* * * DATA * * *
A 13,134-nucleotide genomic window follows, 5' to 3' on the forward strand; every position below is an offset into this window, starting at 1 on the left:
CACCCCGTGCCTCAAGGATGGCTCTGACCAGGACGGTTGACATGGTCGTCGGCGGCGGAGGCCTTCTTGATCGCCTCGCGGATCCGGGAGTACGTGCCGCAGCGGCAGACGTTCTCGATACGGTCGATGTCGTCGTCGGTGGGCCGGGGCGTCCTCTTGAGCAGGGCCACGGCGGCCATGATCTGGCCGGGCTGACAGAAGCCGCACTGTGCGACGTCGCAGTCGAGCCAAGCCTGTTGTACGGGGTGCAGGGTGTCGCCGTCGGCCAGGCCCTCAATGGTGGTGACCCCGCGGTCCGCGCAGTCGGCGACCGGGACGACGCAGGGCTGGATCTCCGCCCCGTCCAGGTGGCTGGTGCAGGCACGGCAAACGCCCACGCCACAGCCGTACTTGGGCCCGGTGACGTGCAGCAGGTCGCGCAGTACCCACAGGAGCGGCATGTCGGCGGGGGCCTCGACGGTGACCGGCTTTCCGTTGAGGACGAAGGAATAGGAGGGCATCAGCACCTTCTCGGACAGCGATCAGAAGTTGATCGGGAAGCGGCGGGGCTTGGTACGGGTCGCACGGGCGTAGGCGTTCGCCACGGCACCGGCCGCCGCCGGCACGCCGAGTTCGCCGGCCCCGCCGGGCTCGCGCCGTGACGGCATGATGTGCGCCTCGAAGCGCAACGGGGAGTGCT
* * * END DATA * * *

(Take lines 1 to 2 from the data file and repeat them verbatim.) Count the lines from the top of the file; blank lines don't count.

A 13,134-nucleotide genomic window follows, 5' to 3' on the forward strand; every position below is an offset into this window, starting at 1 on the left:
CACCCCGTGCCTCAAGGATGGCTCTGACCAGGACGGTTGACATGGTCGTCGGCGGCGGAGGCCTTCTTGATCGCCTCGCGGATCCGGGAGTACGTGCCGCAGCGGCAGACGTTCTCGATACGGTCGATGTCGTCGTCGGTGGGCCGGGGCGTCCTCTTGAGCAGGGCCACGGCGGCCATGATCTGGCCGGGCTGACAGAAGCCGCACTGTGCGACGTCGCAGTCGAGCCAAGCCTGTTGTACGGGGTGCAGGGTGTCGCCGTCGGCCAGGCCCTCAATGGTGGTGACCCCGCGGTCCGCGCAGTCGGCGACCGGGACGACGCAGGGCTGGATCTCCGCCCCGTCCAGGTGGCTGGTGCAGGCACGGCAAACGCCCACGCCACAGCCGTACTTGGGCCCGGTGACGTGCAGCAGGTCGCGCAGTACCCACAGGAGCGGCATGTCGGCGGGGGCCTCGACGGTGACCGGCTTTCCGTTGAGGACGAAGGAATAGGAGGGCATCAGCACCTTCTCGGACAGCGATCAGAAGTTGATCGGGAAGCGGCGGGGCTTGGTACGGGTCGCACGGGCGTAGGCGTTCGCCACGGCACCGGCCGCCGCCGGCACGCCGAGTTCGCCGGCCCCGCCGGGCTCGCGCCGTGACGGCATGATGTGCGCCTCGAAGCGCAACGGGGAGTGCT